Shelby (named after 1960’s race-car builder Carol Shelby) have been kicking around New York City’s club circuit for a few years, yet they’ve inexplicably avoided the spotlight lesser local acts have received. This is surprising because Luxury of Time, the band’s debut album, is full of driving and atmospheric arena-ready rock. At its best it recalls early-U2, Radiohead, The Strokes, ’70s power-pop, Interpol and Suede. The band is centered on the duo of singer/guitarist Kenny Cummings and bassist/songwriter Phil Schuster (who also does keyboard programming for Elvis Costello and, um, Patti LaBelle). Drummers have rotated in and out of the band, with Blonde Redhead’s Simon Pace handling most of the pounding on this album (perhaps returning the favor to Cummings for his work on Misery Is A Butterfly).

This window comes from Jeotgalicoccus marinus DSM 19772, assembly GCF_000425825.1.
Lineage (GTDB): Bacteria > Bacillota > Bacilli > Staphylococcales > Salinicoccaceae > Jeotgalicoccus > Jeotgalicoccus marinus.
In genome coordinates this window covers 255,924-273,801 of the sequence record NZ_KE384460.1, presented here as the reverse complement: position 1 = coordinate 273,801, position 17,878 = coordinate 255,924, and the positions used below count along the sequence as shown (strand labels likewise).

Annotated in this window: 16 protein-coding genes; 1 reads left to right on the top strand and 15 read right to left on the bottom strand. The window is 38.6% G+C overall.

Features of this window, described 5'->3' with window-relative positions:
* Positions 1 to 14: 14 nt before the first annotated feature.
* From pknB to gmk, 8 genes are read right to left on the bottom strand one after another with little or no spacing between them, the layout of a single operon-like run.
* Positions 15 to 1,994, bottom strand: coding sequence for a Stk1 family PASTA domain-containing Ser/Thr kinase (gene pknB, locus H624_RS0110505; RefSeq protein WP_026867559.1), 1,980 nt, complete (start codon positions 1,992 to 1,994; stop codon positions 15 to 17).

The songs come charging right out of the gate with the anthemic “The Golden Boy” and “Loudon Wainwright” which is perhaps the best song ever written on the subject of singer-songwriter Loudon Wainwright. “The Wait” starts off sounding like The Strokes “Meet Me In The Bathroom,” but ultimately packs far more visceral wallop. The only song which falls flat is “Jet Blast (Shame)” and that’s just because the vocals sound uncomfortably like Journey’s Steve Perry. The band recover quickly with “Salt Of The Earth,” which has nothing to do with The Rolling Stones song of the same name, instead sounding like a Radiohead song from The Bends. From here on in its smooth sailing until the album ends. Excellent stuff, from a band to watch. Their live show rips too.